Lenovo’s presence at CES 2016 has brought the news that the company plans to phase out the Motorola brand name. Lenovo has owned Motorola since 2014, and will continue the Moto line, as well as allowing Motorola to continue to exist and design all Lenovo's devices. So what does this move actually mean?
On its surface, the move appears to mark the demise of a storied and iconic name in the mobile phone arena. Motorola’s own Martin Cooper is credited with inventing the cell phone, back in the 1970s, and the “Hello, Moto” ringtone plagued city streets in the noughties as millions of users flipped open their stylish Razrs to engage in cellular telephone conversations as though it were no big deal.
Motorola Mobility has changed hands twice now, with Google purchasing it in 2012, gutting it for patents, and turning it over to Lenovo in 2014.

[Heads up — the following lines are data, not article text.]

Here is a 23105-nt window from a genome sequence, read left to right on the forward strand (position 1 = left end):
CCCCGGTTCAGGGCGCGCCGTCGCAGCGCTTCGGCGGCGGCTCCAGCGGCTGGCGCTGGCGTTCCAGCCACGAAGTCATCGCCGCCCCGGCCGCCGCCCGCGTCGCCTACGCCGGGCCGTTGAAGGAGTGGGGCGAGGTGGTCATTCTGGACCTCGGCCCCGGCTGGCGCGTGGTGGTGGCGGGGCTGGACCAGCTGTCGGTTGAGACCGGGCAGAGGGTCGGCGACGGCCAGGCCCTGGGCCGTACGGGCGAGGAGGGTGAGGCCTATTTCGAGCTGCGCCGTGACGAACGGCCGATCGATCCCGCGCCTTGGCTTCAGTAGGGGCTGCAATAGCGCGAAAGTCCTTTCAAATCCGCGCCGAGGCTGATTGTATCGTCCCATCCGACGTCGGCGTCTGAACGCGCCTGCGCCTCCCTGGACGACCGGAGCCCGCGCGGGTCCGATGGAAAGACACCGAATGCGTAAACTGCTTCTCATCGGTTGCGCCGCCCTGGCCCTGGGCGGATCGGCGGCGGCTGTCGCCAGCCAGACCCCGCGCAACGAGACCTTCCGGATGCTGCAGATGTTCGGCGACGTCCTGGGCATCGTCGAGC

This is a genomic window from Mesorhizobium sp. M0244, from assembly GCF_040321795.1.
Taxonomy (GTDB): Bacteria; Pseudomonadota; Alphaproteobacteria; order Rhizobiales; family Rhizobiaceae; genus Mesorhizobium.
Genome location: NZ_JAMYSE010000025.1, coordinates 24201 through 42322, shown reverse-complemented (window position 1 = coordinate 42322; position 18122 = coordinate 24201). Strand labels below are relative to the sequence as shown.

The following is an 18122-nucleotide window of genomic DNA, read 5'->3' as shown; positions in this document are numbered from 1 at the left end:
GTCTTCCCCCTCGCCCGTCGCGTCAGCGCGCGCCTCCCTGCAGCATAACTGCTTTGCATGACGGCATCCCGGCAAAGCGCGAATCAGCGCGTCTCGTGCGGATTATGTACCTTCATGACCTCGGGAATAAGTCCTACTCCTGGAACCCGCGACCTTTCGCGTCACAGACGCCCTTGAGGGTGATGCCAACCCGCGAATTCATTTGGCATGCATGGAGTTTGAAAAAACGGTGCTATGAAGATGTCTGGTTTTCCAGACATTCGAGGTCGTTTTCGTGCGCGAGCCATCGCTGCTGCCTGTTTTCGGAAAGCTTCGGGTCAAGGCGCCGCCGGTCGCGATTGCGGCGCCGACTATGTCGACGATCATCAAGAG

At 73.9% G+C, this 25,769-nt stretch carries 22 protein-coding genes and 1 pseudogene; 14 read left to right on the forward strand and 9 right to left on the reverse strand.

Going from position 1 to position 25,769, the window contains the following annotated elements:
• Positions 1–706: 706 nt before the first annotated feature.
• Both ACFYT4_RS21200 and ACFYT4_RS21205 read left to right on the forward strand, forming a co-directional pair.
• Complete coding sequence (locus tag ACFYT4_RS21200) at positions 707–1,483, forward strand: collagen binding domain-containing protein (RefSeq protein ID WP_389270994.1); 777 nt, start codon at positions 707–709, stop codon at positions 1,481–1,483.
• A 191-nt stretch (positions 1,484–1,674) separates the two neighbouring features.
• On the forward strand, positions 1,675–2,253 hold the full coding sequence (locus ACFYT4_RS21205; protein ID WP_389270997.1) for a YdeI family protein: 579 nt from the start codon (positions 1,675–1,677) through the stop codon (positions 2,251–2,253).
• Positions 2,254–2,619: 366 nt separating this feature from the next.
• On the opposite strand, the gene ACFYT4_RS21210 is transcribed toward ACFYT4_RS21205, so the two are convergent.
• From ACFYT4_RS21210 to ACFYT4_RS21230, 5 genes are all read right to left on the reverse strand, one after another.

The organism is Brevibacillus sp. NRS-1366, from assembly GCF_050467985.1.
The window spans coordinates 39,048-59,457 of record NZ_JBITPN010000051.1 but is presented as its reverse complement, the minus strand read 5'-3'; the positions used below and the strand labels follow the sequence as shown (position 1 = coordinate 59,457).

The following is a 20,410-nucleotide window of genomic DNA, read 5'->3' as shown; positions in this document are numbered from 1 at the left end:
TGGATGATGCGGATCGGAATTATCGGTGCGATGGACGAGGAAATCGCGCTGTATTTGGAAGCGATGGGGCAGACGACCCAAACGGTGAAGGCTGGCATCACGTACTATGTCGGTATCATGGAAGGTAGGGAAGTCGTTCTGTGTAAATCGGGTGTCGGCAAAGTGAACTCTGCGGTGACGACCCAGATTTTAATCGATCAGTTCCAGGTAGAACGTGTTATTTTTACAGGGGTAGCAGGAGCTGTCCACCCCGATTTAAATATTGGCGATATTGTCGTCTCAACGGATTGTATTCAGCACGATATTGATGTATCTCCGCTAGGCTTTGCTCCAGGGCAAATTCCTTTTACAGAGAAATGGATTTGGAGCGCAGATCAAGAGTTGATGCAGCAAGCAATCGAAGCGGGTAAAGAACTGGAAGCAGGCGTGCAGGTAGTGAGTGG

The phase out is a superficial change in all reality, however. The Motorola name has not been seen on a device since the 2013 Moto X, and Motorola Mobility will continue to exist as a Lenovo company, handling the engineering and design of all Lenovo’s devices.
It’s only branding that means anything here. The Moto brand lives on, just with a bit of Lenovo slathered on top of it, so consumers now have the chance to own a device with both the iconic bat-wing M and Lenovo logo on it, getting you twice as much advertising bang for your buck.
Lenovo isn’t so much phasing out Motorola as appending its own branding to Moto devices, looking to bury itself in the embers of Motorola’s mantle only to rise, phoenix-like, into the upper echelons of the smartphone elite, besides such lofty names as Samsung and Apple.
What do you think of Lenovo’s decision? Will a rebranding of Moto devices help gain the company a wider audience? Share your views in the comments.